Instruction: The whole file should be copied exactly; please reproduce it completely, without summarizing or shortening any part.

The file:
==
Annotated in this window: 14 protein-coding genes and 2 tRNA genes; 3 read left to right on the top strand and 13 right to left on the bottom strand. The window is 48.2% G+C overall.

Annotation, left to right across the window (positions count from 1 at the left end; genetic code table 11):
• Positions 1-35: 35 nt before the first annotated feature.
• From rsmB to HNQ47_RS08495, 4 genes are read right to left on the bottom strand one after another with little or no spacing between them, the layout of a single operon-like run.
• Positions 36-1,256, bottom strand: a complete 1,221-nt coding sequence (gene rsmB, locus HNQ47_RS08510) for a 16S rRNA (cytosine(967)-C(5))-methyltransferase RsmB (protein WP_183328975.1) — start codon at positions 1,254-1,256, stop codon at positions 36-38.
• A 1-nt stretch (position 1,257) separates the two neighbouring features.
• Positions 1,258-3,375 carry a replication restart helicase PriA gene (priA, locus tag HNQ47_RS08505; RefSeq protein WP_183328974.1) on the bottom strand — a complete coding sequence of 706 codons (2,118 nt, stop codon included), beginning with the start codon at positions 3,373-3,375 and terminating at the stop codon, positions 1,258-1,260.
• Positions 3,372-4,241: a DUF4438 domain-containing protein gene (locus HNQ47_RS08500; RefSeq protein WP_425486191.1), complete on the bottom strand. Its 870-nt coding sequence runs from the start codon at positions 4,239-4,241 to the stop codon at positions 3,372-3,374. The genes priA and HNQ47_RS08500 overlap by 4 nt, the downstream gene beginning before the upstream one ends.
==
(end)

Annotated in this window: 14 protein-coding genes and 2 tRNA genes; 3 read left to right on the top strand and 13 right to left on the bottom strand. The window is 48.2% G+C overall.

Annotation, left to right across the window (positions count from 1 at the left end; genetic code table 11):
• Positions 1-35: 35 nt before the first annotated feature.
• From rsmB to HNQ47_RS08495, 4 genes are read right to left on the bottom strand one after another with little or no spacing between them, the layout of a single operon-like run.
• Positions 36-1,256, bottom strand: a complete 1,221-nt coding sequence (gene rsmB, locus HNQ47_RS08510) for a 16S rRNA (cytosine(967)-C(5))-methyltransferase RsmB (protein WP_183328975.1) — start codon at positions 1,254-1,256, stop codon at positions 36-38.
• A 1-nt stretch (position 1,257) separates the two neighbouring features.
• Positions 1,258-3,375 carry a replication restart helicase PriA gene (priA, locus tag HNQ47_RS08505; RefSeq protein WP_183328974.1) on the bottom strand — a complete coding sequence of 706 codons (2,118 nt, stop codon included), beginning with the start codon at positions 3,373-3,375 and terminating at the stop codon, positions 1,258-1,260.
• Positions 3,372-4,241: a DUF4438 domain-containing protein gene (locus HNQ47_RS08500; RefSeq protein WP_425486191.1), complete on the bottom strand. Its 870-nt coding sequence runs from the start codon at positions 4,239-4,241 to the stop codon at positions 3,372-3,374. The genes priA and HNQ47_RS08500 overlap by 4 nt, the downstream gene beginning before the upstream one ends.